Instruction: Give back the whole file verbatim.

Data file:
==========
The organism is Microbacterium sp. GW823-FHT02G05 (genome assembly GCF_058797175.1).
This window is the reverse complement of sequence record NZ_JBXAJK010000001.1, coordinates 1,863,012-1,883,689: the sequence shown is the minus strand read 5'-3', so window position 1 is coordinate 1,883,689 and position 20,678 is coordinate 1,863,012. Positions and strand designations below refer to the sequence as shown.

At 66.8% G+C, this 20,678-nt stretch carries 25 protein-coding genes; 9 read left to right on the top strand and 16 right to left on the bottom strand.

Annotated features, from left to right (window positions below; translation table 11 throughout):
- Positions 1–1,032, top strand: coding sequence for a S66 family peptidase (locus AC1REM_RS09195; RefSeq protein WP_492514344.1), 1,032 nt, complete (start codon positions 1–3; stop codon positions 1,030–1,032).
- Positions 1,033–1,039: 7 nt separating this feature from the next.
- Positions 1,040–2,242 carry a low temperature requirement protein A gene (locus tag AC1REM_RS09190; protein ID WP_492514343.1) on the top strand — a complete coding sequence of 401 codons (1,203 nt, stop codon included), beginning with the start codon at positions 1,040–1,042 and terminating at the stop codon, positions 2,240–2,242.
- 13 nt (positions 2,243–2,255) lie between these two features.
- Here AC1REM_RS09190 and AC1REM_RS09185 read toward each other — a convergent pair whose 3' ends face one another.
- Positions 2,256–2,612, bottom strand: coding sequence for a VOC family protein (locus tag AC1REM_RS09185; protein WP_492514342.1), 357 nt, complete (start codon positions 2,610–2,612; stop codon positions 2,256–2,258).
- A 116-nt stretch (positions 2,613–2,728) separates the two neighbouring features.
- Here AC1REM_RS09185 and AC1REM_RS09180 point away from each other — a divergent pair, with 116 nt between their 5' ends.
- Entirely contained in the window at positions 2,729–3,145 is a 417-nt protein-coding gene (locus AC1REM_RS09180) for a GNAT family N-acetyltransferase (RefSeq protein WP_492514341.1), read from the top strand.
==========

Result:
The organism is Microbacterium sp. GW823-FHT02G05 (genome assembly GCF_058797175.1).
This window is the reverse complement of sequence record NZ_JBXAJK010000001.1, coordinates 1,863,012-1,883,689: the sequence shown is the minus strand read 5'-3', so window position 1 is coordinate 1,883,689 and position 20,678 is coordinate 1,863,012. Positions and strand designations below refer to the sequence as shown.

At 66.8% G+C, this 20,678-nt stretch carries 25 protein-coding genes; 9 read left to right on the top strand and 16 right to left on the bottom strand.

Annotated features, from left to right (window positions below; translation table 11 throughout):
- Positions 1–1,032, top strand: coding sequence for a S66 family peptidase (locus AC1REM_RS09195; RefSeq protein WP_492514344.1), 1,032 nt, complete (start codon positions 1–3; stop codon positions 1,030–1,032).
- Positions 1,033–1,039: 7 nt separating this feature from the next.
- Positions 1,040–2,242 carry a low temperature requirement protein A gene (locus tag AC1REM_RS09190; protein ID WP_492514343.1) on the top strand — a complete coding sequence of 401 codons (1,203 nt, stop codon included), beginning with the start codon at positions 1,040–1,042 and terminating at the stop codon, positions 2,240–2,242.
- 13 nt (positions 2,243–2,255) lie between these two features.
- Here AC1REM_RS09190 and AC1REM_RS09185 read toward each other — a convergent pair whose 3' ends face one another.
- Positions 2,256–2,612, bottom strand: coding sequence for a VOC family protein (locus tag AC1REM_RS09185; protein WP_492514342.1), 357 nt, complete (start codon positions 2,610–2,612; stop codon positions 2,256–2,258).
- A 116-nt stretch (positions 2,613–2,728) separates the two neighbouring features.
- Here AC1REM_RS09185 and AC1REM_RS09180 point away from each other — a divergent pair, with 116 nt between their 5' ends.
- Entirely contained in the window at positions 2,729–3,145 is a 417-nt protein-coding gene (locus AC1REM_RS09180) for a GNAT family N-acetyltransferase (RefSeq protein WP_492514341.1), read from the top strand.